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Miller v. University of Houston System

United States District Court, S.D. Texas

September 30, 2019

Audrey Miller, Plaintiff,
v.
University of Houston System and University of Houston - Downtown, Defendants.

          OPINION ON SUMMARY JUDGMENT

          LYNN N. HUGHES UNITED STATES DISTRICT JUDGE

         1. Introduction

         A female professor sought employment with a university after being denied tenure at another institution. The university denied her employment. The professor sued the university, claiming that the university engaged in retaliation prohibited by Title VII. The university moved for summary judgment. It will be granted.

         2. Facts

         Plaintiff Audrey Miller (Miller) was a tenure-track professor at Sam Houston State University (SHSU). SHSU denied her tenure. Miller filed a complaint against the school with the United States Equal Employment Opportunity Commission and the Texas Workforce Commission on May 20, 2013. Miller's employment with SHSU expired in May 2014.

         The parties stipulate to these facts about Miller's interactions with Defendant University of Houston - Downtown (UH). (22, 27) On December 8, 2013, Miller applied for employment with UH as a tenure-track Assistant Professor of Psychology. Around January or February 2014, UH's Psychology Department Chair Jeffrey Jackson (Chair Jackson) and College of Humanities & Social Sciences Dean DoVeanna Fulton [Dean Fulton) approved twenty candidates for telephone interviews, . including Miller. On March 17, 2014, members of the faculty search committee interviewed Miller on campus. During the interview, Miller told the chair of the committee, Ruth Johnson (Committee Chair Johnson) that she was denied tenure at SHSU because "[she] was a woman and because [she] had raised concerns about the mistreatment of women in the department at SHSU before applying for tenure." (59-1 at 8)

         In internal emails dated April 4, 2014, Committee Chair Johnson notified Chair Jackson that Miller was a finalist. (27 at 2) In a separate email to Chair Jackson, Committee Chair Johnson noted that Miller was a "#2 candidate." [Id.)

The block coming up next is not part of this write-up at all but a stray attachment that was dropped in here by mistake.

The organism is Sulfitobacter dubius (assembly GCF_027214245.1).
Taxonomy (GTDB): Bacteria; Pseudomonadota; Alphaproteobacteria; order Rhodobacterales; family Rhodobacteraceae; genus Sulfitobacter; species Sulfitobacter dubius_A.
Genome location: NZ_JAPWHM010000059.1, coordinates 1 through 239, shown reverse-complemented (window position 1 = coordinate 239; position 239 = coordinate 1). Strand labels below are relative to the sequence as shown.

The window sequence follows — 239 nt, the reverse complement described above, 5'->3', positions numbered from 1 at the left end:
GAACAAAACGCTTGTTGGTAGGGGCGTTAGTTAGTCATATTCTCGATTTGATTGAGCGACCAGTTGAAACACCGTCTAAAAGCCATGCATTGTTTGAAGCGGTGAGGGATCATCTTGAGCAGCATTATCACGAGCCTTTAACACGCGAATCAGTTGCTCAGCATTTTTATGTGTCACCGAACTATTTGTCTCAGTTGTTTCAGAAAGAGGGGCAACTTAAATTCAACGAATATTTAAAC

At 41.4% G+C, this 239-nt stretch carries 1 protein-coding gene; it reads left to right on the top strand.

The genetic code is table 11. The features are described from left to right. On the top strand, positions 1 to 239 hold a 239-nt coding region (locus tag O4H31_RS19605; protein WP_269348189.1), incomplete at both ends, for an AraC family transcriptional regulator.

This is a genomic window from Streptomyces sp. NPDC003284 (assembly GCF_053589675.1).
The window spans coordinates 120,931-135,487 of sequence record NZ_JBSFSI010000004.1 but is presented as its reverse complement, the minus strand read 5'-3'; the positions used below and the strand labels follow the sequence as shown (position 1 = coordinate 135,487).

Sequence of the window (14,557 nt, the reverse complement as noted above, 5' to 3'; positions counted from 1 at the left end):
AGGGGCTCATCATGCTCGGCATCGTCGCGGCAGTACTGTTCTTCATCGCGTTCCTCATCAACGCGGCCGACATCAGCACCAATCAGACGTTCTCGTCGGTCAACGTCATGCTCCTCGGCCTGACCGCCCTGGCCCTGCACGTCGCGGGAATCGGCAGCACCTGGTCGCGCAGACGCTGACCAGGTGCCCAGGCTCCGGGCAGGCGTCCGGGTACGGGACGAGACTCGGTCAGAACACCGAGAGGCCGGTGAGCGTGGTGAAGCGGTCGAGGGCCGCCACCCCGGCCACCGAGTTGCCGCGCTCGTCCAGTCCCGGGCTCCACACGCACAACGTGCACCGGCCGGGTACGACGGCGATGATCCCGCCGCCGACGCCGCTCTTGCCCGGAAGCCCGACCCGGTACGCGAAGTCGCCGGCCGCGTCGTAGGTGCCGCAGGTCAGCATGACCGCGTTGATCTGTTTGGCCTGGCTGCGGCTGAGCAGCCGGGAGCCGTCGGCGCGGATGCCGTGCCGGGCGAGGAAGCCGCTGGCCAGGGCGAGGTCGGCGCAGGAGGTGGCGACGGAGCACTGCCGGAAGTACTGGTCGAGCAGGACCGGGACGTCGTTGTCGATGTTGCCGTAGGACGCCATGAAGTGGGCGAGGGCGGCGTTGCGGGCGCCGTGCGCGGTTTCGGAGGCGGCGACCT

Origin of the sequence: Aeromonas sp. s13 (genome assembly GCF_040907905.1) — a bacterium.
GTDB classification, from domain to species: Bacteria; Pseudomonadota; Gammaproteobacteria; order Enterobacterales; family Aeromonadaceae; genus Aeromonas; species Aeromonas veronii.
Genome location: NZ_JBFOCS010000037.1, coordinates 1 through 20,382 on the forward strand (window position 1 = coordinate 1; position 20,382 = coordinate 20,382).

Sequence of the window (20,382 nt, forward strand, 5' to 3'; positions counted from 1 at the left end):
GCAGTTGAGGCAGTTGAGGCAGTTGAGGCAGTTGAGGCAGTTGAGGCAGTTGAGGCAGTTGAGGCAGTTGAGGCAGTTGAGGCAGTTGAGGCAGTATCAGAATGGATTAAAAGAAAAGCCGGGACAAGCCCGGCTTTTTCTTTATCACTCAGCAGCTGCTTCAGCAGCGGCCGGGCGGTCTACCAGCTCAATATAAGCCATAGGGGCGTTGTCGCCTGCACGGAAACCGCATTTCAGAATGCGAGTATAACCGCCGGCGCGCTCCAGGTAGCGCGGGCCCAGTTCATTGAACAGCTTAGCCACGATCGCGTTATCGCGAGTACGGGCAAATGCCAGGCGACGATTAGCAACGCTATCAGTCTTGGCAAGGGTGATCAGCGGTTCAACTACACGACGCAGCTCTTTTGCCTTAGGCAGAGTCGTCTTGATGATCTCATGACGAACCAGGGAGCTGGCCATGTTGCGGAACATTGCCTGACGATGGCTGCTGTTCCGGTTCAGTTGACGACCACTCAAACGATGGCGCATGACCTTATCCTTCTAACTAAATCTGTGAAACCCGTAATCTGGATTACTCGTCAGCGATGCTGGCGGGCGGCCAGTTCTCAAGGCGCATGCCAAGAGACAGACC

Around April 4, 2014, Committee Chair Johnson emailed Miller about UH's request to contact SHSU's department chair, Chris Wilson ("Wilson"). On April 7, 2014, Chair Jackson had a phone call with Wilson. Chair Jackson did not contact other candidates' former employers. On April 8, 2014, Wilson sent an email to Chair Jackson explaining that some of Miller's issues at SHSU could have been caused by other tenured faculty members with difficult personalities.

         UH notified Miller on April 29, 2014, that she did not get the job. Miller filed a complaint with the EEOC and the TWC against UH on October 23, 2014. She filed this lawsuit against UH on October 6, 2015.

         3. Summary Judgment

         A. Legal standard

         Summary judgment is proper when, viewing the evidence in the light most favorable to the non-movant, "the pleadings, depositions, answers to interrogatories, and admissions on file, together with the affidavits, if any, show that there is no genuine issue as to any material fact and that the moving party is entitled to a judgment as a matter of law." Celotex Corp. v. Catrett, 477 U.S. 317, 323 (1986); see Fed. R. Civ. P. 56(a). A dispute about a material fact is "genuine" if the evidence would allow a reasonable jury to find in favor of the non-movant. Anderson v. Liberty Lobby, Inc., 477 U.S. 242, 248 [1986].

         If the movant meets its burden and points out an absence of evidence on an essential element of the non-movant's case, on which the non-movant bears the burden of proof at trial, the non-movant must then present competent summary judgment evidence to support the essential elements of her claim and demonstrate that there is a genuine issue of material fact for trial. National Ass'n of Gov't Employees v. City Pub. Serv. Board, 40 F.3d 698, 712 [5th Cir. 1994]. The non-movant may not rely merely on allegations, denials in a pleading, or unsubstantiated assertions that a fact issue exists, but she must offer specific facts showing the existence of a genuine issue of material fact concerning every element of her causes of action. Morris v. Covan World Wide Moving, Inc., 144 F.3d 377, 380 (5th Cir. 1998); see Brandon v. Sage Corp., 808 F.3d 266, 270 (5th Cir. 2015) (requiring more than "metaphysical doubts as to the material facts").

         Conclusory allegations unsupported by evidence cannot overcome summary judgment. National Ass'n of Gov't Employees, 40 F.3d at 713; Eason v. Thaler,73 F.3d 1322, 1325 (5th Cir. 1996). "[T]he mere existence of some alleged factual dispute between the parties will not defeat an otherwise properly supported motion for summary judgment." Liberty Lobby, 477 U.S. at 247-48 (emphasis original); see State Farm Life Ins. Co. v. Gutterman,896 F.2d 116, 118 (5th Cir. 1990). "Nor is the 'mere scintilla of evidence' sufficient; 'there must be evidence on which the jury could reasonably find for the plaintiff.'" Liberty Lobby, 477 U.S. at 252. The Fifth Circuit requires the non-movant to submit "significant probative evidence." Gutterman, 896 F.2d at 118. "If the evidence is merely colorable, ...


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